Incumbent Emmanuel Macron and Marine Le Pen came out on top in the first round of presidential vote, setting up an April 24 replay of their duel in 2017.
French President Emmanuel Macron has kicked off a two-week battle against far-right challenger Marine Le Pen ahead of the country's presidential runoff vote.
Macron declared on Monday that he wants to “convince" a broad range of French voters to back his centrist vision.
Le Pen, meanwhile, is ready for the fight, planning to highlight rising prices for energy and food that have hit poorer households especially hard recently as Macron has focused his efforts on seeking diplomatic solutions to the conflict in Ukraine.
The two candidates came out on top in Sunday's first-round presidential vote, setting up an April 24 replay of their duel in 2017.
Macron trounced Le Pen five years ago in the presidential runoff but all opinion polls show the leader of the National Rally is much closer this time to a potential win.
The French election outcome will have wide international influence as Europe struggles to contain the havoc wreaked by Russia's offensive in Ukraine. Macron has strongly backed European Union sanctions on Russia while Le Pen has worried about their impact on French living standards.
Macron also is a firm supporter of NATO and of close collaboration among the EU's 27 members.
"Determined to fight"
Macron headed Monday to an economically depressed area of northern France where a majority of voters had chosen Le Pen, close to her electoral stronghold of Henin-Beaumont.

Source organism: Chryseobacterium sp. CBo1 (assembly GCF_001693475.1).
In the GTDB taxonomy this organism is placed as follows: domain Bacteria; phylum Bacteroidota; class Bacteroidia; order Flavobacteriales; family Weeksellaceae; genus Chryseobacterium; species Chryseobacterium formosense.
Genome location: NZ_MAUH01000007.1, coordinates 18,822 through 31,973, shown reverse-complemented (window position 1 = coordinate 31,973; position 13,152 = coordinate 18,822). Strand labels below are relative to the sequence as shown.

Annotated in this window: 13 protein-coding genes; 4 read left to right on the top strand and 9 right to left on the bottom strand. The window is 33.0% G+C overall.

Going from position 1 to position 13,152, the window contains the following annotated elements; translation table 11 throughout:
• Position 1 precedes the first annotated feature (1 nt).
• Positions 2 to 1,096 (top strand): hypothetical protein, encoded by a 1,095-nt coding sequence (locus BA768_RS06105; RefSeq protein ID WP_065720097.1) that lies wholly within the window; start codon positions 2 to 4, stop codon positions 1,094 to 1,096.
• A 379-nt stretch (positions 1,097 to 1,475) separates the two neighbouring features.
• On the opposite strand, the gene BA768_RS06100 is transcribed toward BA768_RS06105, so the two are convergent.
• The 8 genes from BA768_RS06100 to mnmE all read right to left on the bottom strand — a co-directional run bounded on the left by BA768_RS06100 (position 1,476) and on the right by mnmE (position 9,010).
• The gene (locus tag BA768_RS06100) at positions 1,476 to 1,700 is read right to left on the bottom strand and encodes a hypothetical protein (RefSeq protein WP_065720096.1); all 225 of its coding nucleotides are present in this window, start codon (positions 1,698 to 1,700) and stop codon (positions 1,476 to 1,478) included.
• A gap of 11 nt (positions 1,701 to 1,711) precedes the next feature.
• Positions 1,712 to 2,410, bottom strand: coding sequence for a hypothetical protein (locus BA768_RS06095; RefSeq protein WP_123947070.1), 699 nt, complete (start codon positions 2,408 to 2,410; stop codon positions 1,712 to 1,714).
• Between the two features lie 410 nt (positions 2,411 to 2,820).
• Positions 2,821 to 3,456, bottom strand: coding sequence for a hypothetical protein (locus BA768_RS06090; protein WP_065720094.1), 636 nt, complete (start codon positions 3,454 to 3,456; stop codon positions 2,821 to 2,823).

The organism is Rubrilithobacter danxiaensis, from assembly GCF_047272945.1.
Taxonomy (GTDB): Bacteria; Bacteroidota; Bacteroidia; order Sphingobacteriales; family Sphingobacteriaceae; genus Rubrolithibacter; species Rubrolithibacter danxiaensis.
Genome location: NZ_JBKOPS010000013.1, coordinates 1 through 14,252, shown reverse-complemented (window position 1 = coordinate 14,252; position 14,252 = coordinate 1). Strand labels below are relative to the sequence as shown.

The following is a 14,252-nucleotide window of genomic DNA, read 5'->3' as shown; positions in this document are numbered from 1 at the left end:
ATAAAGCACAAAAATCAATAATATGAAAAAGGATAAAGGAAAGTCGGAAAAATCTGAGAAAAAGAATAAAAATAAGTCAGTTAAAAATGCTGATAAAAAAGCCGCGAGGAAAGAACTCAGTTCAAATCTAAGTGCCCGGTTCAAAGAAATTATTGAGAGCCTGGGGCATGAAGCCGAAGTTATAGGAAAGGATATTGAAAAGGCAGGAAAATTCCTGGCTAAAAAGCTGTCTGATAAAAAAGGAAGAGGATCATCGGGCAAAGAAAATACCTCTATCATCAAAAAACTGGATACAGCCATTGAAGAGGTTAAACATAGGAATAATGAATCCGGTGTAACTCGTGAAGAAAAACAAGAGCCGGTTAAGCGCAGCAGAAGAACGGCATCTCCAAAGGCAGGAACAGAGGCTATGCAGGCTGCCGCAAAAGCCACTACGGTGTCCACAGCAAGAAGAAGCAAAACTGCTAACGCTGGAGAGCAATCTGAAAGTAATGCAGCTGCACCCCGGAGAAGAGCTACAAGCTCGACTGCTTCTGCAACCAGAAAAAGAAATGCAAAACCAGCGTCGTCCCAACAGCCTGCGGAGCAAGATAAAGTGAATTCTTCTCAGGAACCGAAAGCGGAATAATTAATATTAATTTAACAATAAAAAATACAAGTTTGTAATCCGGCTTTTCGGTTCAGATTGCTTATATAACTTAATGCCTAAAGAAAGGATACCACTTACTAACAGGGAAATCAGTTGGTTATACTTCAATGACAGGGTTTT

“I'm here, and I'm determined to fight," the 44-year-old president said during his visit to the town of Denain, adding that he heard the concerns of people who struggle to find a job and earn more money.
“They need to be reassured,” he said.
Protecting purchasing power
For her part, Le Pen met with National Rally officials to plan strategy for runoff.
Later Monday, Le Pen was to visit a cereal producer in the Burgundy region to speak about rising prices and making “strong, urgent decisions to protect the purchasing power of the French."
The topic has been at the core of her campaign this year, but Macron’s team argues that, due to the economic impact of the conflict in Ukraine, Le Pen wouldn’t have the financial means to meet her campaign promises.
Macron said he wants to court those who voted for the "extremes" or opted to stay at home. He met with residents in Denain, many of whom criticised his proposed pension changes, which include raising the minimum retirement age from 62 to 65.
Denain Mayor Anne-Lise Dufour-Tonini told reporters she will vote for Macron 'with no hesitation" in the second round, but intends to push for him to adopt more “leftist proposals."
Many of the 10 presidential candidates who were defeated in the first round on Sunday encouraged voters to choose Macron in the second round, including conservative candidate Valerie Pecresse, and the Green and Socialist candidates. Pecresse warned of “the chaos that would ensue” if Le Pen was elected.
Far-left candidate Jean-Luc Melenchon, who came in third in Sunday's vote, urged voters not to choose Le Pen, implicitly suggesting that staying at home could be an option.
Le Pen was backed by the other far-right candidate, former TV pundit Eric Zemmour.
Macron and Le Pen are to debate on national television next week.